Two terms we often see confused in conversations with our clients are ‘software protection’ and ‘IP protection’. Both are critical components of any software development and monetization strategy, and have a significant impact on your software development ROI.
There are a number of trends fueling business growth and profit strategies for hardware device vendors. Today, more and more hardware device vendors are transforming their business models from one-time sales transactions to ongoing relationship-based models with recurring revenue streams. Increasingly, device vendors are leveraging the software within their hardware devices to innovate and differentiate their devices in order to gain a competitive edge and grow their businesses.
The broadcast industry is rapidly changing. We need only look as far as over-the-top (OTT) services such as Hulu and Netflix to see that traditional billing models are in a state of disruption. Streaming video over the internet has become a popular alternative to traditional distribution channels, and the creation of that content requires a powerful set of software-based tools.
Every business will be a software business. That’s what Microsoft CEO, Satya Nadella famously said in 2015, but he wasn’t the first. In fact it’s an idea and phrase that has now become so pervasive among the “technorati” that actually digging into it and fully understanding its meaning for the average business may sometimes become overlooked.
Innovation in farming technology can tell you a lot about how the IoT affects business models in the 21st century. Whether you’re a device manufacturer or software developer, it is important to evaluate the type of offering you bring to market in light of emerging markets and trends. In this article, we present five lessons every IoT player can learn from technological advancements in agriculture.
Today as more opportunities are created through IoT, we are seeing traditional hardware companies, whose intellectual property (IP) was the hardware that it manufactured, increasingly seeing the value in software and, in turn, changing their whole business and IP strategies to fit in with the new era. However, IP, hardware or software, is only as good as its protection and the business’ ability to successfully monetise it. Our recent research revealed that despite nearly nine out of 10 organisations admitting they are worried their software may become compromised, many are still not taking the threat seriously with over half (52%) leaving themselves vulnerable to IP theft by not using software IP protection tools.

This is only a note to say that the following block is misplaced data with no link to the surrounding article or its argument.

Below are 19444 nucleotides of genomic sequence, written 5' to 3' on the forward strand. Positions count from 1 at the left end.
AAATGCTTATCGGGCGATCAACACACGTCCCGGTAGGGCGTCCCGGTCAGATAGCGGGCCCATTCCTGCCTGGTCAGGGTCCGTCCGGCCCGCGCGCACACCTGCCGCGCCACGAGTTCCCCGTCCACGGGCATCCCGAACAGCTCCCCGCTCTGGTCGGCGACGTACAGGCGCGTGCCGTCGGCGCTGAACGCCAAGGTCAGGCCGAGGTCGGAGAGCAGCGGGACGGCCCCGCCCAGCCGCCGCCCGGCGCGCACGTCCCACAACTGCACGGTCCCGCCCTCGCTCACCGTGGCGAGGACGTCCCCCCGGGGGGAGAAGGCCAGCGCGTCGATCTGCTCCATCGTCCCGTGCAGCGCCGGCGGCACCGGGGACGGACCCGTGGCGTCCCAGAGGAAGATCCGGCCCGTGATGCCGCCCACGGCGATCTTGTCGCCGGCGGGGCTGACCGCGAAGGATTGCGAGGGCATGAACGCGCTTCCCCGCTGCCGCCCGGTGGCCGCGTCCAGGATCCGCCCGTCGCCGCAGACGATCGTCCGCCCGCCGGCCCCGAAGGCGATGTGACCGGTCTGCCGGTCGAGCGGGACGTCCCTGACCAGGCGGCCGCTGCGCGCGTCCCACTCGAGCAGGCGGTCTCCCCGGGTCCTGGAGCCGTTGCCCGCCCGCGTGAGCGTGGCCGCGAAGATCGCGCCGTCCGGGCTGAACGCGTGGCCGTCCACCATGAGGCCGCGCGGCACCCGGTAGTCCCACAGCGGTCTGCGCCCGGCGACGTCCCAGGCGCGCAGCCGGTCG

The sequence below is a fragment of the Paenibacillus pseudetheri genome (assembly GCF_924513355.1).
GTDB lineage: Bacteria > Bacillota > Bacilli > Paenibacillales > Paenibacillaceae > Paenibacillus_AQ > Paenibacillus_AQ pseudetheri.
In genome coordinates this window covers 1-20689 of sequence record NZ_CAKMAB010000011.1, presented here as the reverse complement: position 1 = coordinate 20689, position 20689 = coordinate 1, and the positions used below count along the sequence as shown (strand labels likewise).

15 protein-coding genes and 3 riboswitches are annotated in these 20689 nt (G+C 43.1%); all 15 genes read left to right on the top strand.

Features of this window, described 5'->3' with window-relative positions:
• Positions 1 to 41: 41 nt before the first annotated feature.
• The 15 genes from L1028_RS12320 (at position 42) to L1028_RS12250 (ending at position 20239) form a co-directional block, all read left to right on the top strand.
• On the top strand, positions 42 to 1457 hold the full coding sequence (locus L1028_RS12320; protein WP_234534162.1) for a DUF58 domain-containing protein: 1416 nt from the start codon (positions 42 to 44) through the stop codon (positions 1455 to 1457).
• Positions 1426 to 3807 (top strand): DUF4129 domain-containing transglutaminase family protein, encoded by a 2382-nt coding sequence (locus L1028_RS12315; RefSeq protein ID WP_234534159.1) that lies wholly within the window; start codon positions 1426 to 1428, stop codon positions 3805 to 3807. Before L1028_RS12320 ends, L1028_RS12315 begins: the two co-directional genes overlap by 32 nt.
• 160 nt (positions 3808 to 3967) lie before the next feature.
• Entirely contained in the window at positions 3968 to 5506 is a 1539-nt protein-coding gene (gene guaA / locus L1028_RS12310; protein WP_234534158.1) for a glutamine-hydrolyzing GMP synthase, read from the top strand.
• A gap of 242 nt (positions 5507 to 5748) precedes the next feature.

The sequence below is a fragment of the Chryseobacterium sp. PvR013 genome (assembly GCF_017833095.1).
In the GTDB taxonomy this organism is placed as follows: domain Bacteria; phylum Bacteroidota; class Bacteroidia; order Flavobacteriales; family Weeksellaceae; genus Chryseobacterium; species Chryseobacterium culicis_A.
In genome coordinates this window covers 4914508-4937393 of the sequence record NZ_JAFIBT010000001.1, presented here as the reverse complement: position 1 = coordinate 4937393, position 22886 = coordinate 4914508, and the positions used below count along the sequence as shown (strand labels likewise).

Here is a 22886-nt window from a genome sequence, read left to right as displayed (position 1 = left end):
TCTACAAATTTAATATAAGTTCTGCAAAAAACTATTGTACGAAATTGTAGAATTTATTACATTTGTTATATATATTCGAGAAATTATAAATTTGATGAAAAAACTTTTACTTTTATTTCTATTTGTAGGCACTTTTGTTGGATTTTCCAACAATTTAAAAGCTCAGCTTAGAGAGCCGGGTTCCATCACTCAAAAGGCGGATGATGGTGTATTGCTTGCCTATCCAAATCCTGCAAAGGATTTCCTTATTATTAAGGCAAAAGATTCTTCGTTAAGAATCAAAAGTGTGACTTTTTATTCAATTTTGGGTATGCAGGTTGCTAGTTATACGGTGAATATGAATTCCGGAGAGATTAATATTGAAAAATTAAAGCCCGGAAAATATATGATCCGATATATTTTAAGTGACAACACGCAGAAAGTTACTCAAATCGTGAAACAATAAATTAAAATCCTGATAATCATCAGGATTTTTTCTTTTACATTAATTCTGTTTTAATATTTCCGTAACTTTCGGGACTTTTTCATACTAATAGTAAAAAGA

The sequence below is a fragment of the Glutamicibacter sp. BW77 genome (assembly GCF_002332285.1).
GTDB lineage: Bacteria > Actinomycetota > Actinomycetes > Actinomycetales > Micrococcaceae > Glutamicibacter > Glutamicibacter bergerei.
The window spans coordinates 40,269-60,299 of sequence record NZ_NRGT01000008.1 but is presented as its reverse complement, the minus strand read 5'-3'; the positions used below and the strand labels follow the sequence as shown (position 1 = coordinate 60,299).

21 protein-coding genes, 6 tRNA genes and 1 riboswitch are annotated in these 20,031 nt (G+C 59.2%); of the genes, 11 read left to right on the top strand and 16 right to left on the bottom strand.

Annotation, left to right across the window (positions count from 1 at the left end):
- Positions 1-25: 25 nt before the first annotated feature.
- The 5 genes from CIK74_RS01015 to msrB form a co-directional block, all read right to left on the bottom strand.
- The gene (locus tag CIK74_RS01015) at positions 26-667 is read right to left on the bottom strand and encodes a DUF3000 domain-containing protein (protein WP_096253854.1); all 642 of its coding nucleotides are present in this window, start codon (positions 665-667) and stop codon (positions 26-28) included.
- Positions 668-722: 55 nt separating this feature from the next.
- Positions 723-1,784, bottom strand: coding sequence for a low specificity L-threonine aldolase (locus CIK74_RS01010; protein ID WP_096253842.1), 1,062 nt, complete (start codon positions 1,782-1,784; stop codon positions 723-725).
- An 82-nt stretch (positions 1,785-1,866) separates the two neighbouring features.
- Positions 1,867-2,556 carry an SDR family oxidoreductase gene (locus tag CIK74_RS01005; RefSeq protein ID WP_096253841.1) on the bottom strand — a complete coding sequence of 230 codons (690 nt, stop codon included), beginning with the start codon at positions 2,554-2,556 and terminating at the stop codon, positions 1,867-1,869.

Nostradamus predicted a number of interesting trends for 2016, such as a single world language that many speculate will emerge from the Internet. It is surprising, then, that he did not foresee the accelerated pace of technological innovation and adoption we are currently witnessing. Had technology forecasting existed in the sixteenth century, he might have predicted the disruptive impact this would have on business today.
I recently penned an article for Intellectual Property Magazine in which I offered practical tips for combating the rising tide of software piracy. Far from being a victimless crime, software piracy takes a significant toll on the software industry, costing developers worldwide over $60 billion a year in lost revenues.
In the 1973 movie Magnum Force, maverick cop Dirty Harry famously said that “A man’s got to know his limitations”. In business, knowing how and where to invest your resources can be the difference between success and failure. Indeed, overextending yourself when you should be focusing on your core competencies can have disastrous consequences for your bottom line if left unchecked.
The State of Software Monetization survey is here. With the help of Vanson Bourne, Gemalto set out to understand the software monetization industry and sentiments of ISVs, intelligent device manufacturers and software consumers worldwide and what challenges they are facing. Interestingly enough, results reveal that enterprise software customer demands are evolving and software vendors and intelligent device manufacturers need to adopt flexible and adaptable software licensing and software packaging techniques in order to meet these needs and generate more revenue opportunities.